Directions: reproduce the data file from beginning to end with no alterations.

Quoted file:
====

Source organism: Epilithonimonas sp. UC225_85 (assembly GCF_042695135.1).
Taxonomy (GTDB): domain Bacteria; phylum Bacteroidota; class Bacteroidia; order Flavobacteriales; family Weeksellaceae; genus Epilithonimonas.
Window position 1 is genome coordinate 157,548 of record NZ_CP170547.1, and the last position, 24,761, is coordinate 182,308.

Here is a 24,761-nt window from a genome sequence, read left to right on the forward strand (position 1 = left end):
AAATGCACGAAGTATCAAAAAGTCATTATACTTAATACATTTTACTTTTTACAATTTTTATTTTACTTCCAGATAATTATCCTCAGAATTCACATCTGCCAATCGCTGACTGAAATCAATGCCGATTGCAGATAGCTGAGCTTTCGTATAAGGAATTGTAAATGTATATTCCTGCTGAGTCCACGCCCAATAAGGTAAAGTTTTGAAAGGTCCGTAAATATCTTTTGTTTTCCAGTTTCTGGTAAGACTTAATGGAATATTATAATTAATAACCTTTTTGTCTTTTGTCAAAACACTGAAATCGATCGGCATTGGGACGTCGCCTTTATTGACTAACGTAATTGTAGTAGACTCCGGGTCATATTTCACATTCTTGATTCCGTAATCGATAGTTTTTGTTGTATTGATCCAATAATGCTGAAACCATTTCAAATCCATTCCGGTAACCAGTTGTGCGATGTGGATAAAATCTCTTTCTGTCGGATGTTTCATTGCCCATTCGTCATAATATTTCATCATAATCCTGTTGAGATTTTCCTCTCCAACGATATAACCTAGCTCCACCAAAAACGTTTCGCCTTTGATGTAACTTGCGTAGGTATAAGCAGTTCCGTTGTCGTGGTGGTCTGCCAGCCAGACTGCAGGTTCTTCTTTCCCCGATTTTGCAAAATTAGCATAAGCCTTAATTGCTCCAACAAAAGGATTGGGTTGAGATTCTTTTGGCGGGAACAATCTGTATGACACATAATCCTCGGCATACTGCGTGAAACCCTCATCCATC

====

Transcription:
Source organism: Epilithonimonas sp. UC225_85 (assembly GCF_042695135.1).
Taxonomy (GTDB): domain Bacteria; phylum Bacteroidota; class Bacteroidia; order Flavobacteriales; family Weeksellaceae; genus Epilithonimonas.
Window position 1 is genome coordinate 157,548 of record NZ_CP170547.1, and the last position, 24,761, is coordinate 182,308.

Here is a 24,761-nt window from a genome sequence, read left to right on the forward strand (position 1 = left end):
AAATGCACGAAGTATCAAAAAGTCATTATACTTAATACATTTTACTTTTTACAATTTTTATTTTACTTCCAGATAATTATCCTCAGAATTCACATCTGCCAATCGCTGACTGAAATCAATGCCGATTGCAGATAGCTGAGCTTTCGTATAAGGAATTGTAAATGTATATTCCTGCTGAGTCCACGCCCAATAAGGTAAAGTTTTGAAAGGTCCGTAAATATCTTTTGTTTTCCAGTTTCTGGTAAGACTTAATGGAATATTATAATTAATAACCTTTTTGTCTTTTGTCAAAACACTGAAATCGATCGGCATTGGGACGTCGCCTTTATTGACTAACGTAATTGTAGTAGACTCCGGGTCATATTTCACATTCTTGATTCCGTAATCGATAGTTTTTGTTGTATTGATCCAATAATGCTGAAACCATTTCAAATCCATTCCGGTAACCAGTTGTGCGATGTGGATAAAATCTCTTTCTGTCGGATGTTTCATTGCCCATTCGTCATAATATTTCATCATAATCCTGTTGAGATTTTCCTCTCCAACGATATAACCTAGCTCCACCAAAAACGTTTCGCCTTTGATGTAACTTGCGTAGGTATAAGCAGTTCCGTTGTCGTGGTGGTCTGCCAGCCAGACTGCAGGTTCTTCTTTCCCCGATTTTGCAAAATTAGCATAAGCCTTAATTGCTCCAACAAAAGGATTGGGTTGAGATTCTTTTGGCGGGAACAATCTGTATGACACATAATCCTCGGCATACTGCGTGAAACCCTCATCCATC